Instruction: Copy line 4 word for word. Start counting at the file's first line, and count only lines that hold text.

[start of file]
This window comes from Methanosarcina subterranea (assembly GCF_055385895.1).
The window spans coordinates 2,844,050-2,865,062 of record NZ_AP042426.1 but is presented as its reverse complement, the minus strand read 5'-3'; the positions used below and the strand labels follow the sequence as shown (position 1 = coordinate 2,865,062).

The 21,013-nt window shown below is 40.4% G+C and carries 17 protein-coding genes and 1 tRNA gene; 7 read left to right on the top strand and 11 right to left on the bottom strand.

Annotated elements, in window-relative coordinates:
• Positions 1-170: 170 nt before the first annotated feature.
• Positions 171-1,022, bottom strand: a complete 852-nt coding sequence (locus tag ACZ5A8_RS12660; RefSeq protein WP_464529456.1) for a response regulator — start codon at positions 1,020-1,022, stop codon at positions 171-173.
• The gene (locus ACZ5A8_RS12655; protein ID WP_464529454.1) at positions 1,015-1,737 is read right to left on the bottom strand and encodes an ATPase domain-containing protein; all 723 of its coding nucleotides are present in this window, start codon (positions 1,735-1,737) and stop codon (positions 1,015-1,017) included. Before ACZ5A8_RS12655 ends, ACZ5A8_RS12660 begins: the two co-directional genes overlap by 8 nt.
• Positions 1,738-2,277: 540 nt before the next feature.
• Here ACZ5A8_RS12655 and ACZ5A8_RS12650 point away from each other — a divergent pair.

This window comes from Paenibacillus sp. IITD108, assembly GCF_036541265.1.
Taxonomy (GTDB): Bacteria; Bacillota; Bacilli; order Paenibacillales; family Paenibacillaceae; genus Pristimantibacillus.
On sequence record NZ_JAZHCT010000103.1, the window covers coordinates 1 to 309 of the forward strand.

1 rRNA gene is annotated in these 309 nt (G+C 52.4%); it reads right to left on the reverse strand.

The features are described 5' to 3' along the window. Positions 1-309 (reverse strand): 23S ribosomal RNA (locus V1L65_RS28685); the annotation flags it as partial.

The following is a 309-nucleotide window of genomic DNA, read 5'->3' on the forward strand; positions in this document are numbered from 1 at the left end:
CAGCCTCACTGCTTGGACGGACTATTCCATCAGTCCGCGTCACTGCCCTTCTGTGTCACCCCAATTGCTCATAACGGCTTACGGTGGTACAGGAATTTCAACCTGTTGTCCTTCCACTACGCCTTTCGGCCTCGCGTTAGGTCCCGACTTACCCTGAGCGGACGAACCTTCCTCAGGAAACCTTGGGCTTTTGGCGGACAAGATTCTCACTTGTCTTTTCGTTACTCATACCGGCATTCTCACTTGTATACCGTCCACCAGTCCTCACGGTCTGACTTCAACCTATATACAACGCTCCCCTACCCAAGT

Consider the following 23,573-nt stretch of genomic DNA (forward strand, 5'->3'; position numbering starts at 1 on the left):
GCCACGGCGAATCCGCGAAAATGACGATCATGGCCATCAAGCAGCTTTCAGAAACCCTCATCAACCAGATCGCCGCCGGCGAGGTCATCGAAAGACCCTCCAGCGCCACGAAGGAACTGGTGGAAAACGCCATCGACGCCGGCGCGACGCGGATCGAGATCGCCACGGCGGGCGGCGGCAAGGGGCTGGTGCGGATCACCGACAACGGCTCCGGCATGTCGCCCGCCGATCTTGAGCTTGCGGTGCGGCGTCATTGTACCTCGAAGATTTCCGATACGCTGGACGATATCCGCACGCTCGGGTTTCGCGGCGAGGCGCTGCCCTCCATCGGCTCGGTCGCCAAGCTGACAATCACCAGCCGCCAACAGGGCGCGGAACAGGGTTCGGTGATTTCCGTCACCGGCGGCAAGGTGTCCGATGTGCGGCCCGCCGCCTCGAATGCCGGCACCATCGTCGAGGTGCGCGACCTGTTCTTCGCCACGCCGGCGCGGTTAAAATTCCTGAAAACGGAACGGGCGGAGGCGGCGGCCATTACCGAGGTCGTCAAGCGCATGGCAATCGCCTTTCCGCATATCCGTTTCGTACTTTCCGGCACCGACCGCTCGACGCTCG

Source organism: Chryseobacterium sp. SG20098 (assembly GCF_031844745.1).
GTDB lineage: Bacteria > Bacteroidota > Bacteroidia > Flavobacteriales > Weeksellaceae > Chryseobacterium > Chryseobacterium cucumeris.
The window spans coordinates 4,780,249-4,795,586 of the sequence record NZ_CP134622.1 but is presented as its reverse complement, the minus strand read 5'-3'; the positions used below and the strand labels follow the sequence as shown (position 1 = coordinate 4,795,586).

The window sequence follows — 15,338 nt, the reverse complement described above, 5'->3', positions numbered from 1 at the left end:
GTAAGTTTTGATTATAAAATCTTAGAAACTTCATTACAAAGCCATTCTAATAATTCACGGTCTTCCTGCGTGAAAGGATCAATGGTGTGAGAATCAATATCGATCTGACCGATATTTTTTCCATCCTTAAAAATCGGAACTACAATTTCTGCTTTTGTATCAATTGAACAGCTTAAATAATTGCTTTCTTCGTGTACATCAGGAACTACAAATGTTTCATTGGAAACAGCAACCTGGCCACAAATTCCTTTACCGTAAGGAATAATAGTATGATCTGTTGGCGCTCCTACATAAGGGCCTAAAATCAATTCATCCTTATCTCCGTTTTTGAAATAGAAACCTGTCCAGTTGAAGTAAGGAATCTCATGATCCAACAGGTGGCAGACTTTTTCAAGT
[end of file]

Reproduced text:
Annotated elements, in window-relative coordinates: